# Kickstarting Angular With Gulp and Browserify, Part 1 - Gulp and Bower

Let’s develop an Angular boilerplate. Why? Despite the plethora of Angular seeds/generators/templates/boilerplates/starters/etc. on Github, none of them will ever do exactly what you want unless you build your own, piece by piece. By designing your own, you will better understand each component as well as how each fits into the greater project. Stop fighting against a boilerplate that just doesn’t fit your needs and start from scratch. Keep it simple, as you learn the process.

In this first part, we’ll start with Angular and Gulp, getting a working project setup. Next time we’ll add Browserify into the mix.

This tutorial assumes you have Node.js installed and have working knowledge of NPM and Angular. Just want the code? Get it here.

## Project Setup

### Install Dependencies

#### Setup a project folder and create a package.json file:

The npm init command helps you create your project’s base configuration through an interactive prompt. Be sure to update the ‘entry point’ to ‘gulpfile.js’. You can just accept the defaults on the remaining prompts.

Do the same for Bower:

Accept all the defaults. After the file is created update the ignore list:

#### Bower install directory

You can specify where you want the dependencies (commonly known as bower components) installed to by adding a .bowerrc file and adding the following code:

#### Install local dependencies:

NPM

Bower

The --save flag adds the dependencies to the package.json and bower.json files, respectively.

We’ll address each of these dependencies shortly. For now, be sure you understand the project’s core dependencies:

• Gulp is a Javascript task runner, used to automate repetitive tasks (i.e., minifying, linting, testing, building, compiling) to simplify the build process.
• Bower manages front-end dependencies.

### Folder Structure

Let’s setup a base folder structure:

Add the files and folders not already included. This structure is based on the popular Angular Seed boilerplate, developed by the Angular team.

### Gulp

To start, we just need the following code:

This allows us to serve our future Angular app on a development server running on port 8888.

### Test

Let’s test it out. Add the word ‘hi’ to the index.html file, then run the following command:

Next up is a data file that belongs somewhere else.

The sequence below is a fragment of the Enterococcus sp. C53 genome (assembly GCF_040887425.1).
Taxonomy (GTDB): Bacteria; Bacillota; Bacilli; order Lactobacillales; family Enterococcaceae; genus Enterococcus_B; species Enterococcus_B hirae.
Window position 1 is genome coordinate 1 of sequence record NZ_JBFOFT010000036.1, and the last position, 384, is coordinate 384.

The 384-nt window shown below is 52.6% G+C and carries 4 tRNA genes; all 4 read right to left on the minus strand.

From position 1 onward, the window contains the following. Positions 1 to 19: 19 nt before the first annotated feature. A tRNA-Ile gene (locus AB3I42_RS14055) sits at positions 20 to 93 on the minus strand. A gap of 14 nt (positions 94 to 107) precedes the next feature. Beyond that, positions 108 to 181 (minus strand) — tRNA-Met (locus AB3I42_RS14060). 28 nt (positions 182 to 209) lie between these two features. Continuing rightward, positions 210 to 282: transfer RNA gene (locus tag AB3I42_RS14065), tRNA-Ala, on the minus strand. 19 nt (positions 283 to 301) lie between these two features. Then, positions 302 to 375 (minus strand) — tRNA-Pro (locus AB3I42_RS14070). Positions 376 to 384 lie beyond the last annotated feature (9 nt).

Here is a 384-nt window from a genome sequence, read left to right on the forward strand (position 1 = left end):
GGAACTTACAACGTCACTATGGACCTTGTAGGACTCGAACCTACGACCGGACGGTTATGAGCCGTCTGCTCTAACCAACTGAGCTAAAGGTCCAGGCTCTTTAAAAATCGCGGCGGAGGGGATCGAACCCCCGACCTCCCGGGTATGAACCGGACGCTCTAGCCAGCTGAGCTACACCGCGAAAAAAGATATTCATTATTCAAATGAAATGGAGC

Navigate to http://localhost:8888/ and you should see ‘hi’ staring back at you. Let’s build a quick sample app. Keep the server running…

## Develop a Sample App

### index.html

This should look familiar. The ng-app directive initiates an Angular app while ng-view sets the stage for routing.

### main.js

Again, this should be relatively straightforward. We setup the basic Angular code to establish a route handler along with a controller that passes the variable test to the template.

### partial1.html

Now let’s add the partial template:

### Test

Back in your browser, refresh the page. You should see the text:

## Create the Build

Now that our app is working locally, let’s modify our gulpfile.js to generate a deployable build. Kill the server.

What’s happening here?

1. gulp-jshint checks for code quality in the JS files. If there are any issues the build fails and all errors output to the console.
2. gulp-clean removes the entire build folder so that we start fresh every time we generate a new build.
3. gulp-uglify and gulp-minify-css minify JS and CSS, respectively.

### Build commands

Default

The default task, gulp, is a compound task that runs both the lint and connect tasks. Again, this just serves the files in the “app” folder on http://localhost:8888/.

Build

The build task creates a new directory called “dist”, runs the linter, minifies the CSS and JS files, and copies all the HTML files and Bower Components. You can then see what the final build looks like on http://localhost:9999/ before deployment. You should also run the clean task before you generate a build.

Test this out:

## Conclusion

Well, hopefully you now have a better understanding of how Gulp can greatly simply the build process, handling a number of repetitive tasks. Next time we’ll clean up some of the mess that the Bower components leave behind by adding Browserify into the mix and detail a nice workflow that you can use for all your Angular projects.

Leave questions and comments below. Cheers!